The Department of Interior officially re-opened the 2015 sage grouse management plans last month. They took over a decade of compromise and negotiation to put together, with Wyoming as leader. Many people involved in the process are nervous that the current administration could damage the integrity of the plans, while others see it as an opportunity to make needed improvements. One of those groups include a gold exploration company — pictured with the office dog, Ruby.
The sage grouse is back in the national discussion. The Department of Interior is loosening rules that protect the western, chicken-sized bird; recommendations include giving states more leniency in enforcing the rules and easing restrictions on land development. The two-year old conservation plan helped the sage grouse avoid an endangered listing under the US Fish and Wildlife Service. Many environmentalists are concerned the changes could spell doom for the vulnerable species.
The greater sage grouse is not heading to the Endangered Species List, for now. US Interior Secretary Sally Jewell made the long-awaited announcement Tuesday in Colorado, flanked by four state governors.
Once thought to number in the millions, greater sage grouse numbers have dwindled across the west due to loss of critical sage brush habitat. This piece profiles some of the stakeholders trying to protect the sage grouse while allowing for the region’s traditional industries.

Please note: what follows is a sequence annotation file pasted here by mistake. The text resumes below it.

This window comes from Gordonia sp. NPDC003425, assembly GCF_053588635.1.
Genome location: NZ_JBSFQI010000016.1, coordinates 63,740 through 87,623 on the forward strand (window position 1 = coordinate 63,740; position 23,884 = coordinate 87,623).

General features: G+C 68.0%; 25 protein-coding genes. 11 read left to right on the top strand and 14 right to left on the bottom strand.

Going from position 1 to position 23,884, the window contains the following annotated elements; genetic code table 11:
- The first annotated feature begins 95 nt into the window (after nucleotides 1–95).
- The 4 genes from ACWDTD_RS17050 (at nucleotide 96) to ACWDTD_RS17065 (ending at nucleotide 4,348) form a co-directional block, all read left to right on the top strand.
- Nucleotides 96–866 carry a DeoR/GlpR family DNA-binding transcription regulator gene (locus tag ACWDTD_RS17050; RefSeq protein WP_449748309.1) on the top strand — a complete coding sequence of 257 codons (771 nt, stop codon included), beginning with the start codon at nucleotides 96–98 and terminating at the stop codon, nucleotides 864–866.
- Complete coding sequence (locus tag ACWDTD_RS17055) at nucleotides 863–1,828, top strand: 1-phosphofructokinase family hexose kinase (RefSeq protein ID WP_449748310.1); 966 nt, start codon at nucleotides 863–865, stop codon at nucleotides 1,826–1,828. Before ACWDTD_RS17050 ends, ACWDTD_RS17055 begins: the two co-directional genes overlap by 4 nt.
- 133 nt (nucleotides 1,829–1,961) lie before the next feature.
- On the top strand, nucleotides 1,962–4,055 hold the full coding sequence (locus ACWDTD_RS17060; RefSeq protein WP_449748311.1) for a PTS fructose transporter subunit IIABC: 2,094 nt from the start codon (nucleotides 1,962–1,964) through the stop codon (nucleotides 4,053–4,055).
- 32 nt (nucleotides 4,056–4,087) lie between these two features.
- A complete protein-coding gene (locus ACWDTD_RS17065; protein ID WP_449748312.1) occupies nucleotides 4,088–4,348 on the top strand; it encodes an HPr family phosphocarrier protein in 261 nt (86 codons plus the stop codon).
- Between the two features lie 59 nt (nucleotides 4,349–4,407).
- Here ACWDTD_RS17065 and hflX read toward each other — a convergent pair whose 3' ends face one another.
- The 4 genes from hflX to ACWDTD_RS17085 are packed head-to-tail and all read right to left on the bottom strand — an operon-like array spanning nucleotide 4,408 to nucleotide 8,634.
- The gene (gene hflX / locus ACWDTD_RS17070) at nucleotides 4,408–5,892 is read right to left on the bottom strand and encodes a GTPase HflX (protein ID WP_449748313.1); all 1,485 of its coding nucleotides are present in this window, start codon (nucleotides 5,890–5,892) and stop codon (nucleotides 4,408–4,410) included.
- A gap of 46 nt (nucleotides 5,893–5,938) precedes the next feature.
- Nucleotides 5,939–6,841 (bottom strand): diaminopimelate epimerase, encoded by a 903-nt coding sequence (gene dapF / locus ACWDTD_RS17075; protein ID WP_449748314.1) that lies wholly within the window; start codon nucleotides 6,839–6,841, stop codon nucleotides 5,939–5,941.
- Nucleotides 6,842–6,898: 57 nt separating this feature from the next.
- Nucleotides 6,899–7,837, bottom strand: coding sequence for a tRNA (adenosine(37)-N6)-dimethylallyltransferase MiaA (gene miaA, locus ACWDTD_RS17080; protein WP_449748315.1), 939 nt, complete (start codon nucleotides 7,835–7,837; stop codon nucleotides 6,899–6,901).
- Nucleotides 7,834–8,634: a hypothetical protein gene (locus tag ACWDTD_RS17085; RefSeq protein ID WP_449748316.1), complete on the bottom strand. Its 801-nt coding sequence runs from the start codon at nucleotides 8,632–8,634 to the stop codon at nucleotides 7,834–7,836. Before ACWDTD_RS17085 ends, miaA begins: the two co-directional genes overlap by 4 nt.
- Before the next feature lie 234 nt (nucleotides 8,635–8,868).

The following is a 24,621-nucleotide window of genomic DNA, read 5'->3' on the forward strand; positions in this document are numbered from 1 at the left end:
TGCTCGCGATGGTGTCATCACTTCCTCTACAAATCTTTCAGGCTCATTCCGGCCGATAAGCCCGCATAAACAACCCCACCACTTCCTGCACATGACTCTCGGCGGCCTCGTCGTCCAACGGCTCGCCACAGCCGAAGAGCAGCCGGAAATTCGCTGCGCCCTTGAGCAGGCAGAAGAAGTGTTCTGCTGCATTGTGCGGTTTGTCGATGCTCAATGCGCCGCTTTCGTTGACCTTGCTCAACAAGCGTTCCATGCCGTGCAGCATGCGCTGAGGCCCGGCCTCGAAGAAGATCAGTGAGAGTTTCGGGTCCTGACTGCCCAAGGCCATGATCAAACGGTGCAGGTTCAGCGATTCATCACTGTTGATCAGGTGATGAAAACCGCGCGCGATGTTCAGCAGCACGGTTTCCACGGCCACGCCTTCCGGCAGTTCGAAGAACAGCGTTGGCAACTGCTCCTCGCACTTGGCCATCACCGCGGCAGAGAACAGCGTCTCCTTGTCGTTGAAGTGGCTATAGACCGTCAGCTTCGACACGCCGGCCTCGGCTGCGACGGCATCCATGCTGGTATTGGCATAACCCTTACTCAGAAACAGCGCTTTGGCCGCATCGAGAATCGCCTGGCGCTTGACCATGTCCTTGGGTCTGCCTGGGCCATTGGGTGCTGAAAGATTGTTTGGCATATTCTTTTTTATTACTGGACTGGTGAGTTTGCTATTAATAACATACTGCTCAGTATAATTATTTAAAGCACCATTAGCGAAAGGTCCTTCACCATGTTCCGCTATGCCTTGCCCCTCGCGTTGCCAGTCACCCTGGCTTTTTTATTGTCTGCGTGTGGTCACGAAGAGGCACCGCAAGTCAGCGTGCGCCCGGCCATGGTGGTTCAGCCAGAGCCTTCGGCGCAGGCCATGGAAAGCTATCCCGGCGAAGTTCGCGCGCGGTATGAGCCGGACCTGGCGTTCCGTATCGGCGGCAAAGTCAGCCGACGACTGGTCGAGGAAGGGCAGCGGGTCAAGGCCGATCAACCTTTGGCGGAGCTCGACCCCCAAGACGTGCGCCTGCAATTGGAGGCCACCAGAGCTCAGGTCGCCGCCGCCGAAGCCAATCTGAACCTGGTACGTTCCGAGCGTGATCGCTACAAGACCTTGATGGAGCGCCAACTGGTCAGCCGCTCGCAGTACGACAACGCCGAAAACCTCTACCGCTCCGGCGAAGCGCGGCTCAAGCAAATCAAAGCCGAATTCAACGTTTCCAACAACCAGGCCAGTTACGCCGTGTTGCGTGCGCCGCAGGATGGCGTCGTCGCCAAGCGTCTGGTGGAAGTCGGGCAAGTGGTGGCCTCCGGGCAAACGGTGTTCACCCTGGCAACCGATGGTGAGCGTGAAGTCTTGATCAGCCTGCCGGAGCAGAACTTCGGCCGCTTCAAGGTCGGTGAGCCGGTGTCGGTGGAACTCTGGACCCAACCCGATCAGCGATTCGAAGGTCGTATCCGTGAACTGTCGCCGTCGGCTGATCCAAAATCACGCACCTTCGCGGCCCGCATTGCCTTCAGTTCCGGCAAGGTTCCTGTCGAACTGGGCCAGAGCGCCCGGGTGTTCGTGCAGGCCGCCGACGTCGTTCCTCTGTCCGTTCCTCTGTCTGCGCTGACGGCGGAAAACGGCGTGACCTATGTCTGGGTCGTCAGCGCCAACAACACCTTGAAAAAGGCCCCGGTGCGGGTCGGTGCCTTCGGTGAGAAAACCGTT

A listing of the greater sage grouse under the endangered species act could deeply affect the industries making up the backbone of the Western economy like agriculture, oil and gas and mining. An unprecedented collection of stakeholders across 11 states are working to save the bird’s population before the federal government steps in.
Energy development is a key factor that threatens sage grouse, and some western conservationists are speaking out most urgently against a power source often thought of as one of the greenest — wind farms.
Several new studies show ravens are feasting on the eggs of another iconic bird — sage grouse — further threatening a species on the brink of extinction. Now, the U.S. Fish and Wildlife Service wants to control more ravens, lethally.